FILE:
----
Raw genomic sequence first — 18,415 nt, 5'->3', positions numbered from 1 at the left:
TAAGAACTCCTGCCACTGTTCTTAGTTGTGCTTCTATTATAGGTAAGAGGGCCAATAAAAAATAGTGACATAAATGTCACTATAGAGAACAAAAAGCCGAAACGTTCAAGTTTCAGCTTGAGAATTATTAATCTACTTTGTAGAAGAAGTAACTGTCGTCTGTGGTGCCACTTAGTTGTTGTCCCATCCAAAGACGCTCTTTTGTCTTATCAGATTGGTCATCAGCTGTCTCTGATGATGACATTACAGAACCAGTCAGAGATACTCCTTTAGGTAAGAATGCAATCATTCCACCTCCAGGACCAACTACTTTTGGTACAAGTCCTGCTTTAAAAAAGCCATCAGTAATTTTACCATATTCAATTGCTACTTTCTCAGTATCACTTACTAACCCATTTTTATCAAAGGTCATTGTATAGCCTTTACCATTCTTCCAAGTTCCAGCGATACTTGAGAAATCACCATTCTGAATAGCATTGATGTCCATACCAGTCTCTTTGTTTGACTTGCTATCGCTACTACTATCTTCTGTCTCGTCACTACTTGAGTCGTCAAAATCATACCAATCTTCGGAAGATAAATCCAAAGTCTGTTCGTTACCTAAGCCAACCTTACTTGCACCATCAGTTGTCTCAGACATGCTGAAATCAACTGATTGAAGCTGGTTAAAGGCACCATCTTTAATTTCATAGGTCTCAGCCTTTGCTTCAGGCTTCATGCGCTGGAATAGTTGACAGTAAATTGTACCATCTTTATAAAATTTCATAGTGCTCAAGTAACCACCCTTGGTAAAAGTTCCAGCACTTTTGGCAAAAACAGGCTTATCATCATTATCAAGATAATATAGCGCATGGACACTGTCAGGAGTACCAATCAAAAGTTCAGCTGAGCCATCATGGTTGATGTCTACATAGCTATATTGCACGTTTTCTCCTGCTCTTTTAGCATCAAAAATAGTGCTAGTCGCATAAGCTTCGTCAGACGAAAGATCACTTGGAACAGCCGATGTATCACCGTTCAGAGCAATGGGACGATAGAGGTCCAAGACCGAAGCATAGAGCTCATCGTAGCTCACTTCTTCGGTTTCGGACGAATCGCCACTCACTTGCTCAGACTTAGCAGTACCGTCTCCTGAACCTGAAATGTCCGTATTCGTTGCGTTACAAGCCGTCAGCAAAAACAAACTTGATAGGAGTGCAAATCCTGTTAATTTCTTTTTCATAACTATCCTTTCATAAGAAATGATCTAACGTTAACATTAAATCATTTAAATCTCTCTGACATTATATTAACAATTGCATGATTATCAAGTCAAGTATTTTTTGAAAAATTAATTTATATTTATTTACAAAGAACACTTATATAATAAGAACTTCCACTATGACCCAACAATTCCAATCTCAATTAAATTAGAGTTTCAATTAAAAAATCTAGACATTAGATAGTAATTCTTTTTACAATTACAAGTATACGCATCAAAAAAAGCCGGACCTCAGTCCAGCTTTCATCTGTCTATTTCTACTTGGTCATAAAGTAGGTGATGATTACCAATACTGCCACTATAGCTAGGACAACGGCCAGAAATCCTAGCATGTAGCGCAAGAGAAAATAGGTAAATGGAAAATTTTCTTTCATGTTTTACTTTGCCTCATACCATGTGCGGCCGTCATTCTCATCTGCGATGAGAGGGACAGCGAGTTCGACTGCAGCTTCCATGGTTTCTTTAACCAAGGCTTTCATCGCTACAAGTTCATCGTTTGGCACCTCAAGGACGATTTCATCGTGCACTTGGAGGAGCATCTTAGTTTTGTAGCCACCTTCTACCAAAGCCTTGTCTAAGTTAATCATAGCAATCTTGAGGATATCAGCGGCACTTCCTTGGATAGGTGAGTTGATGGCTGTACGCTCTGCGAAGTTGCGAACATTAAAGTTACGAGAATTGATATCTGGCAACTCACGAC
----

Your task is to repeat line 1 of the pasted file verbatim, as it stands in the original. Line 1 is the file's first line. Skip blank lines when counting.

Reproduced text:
Raw genomic sequence first — 18,415 nt, 5'->3', positions numbered from 1 at the left: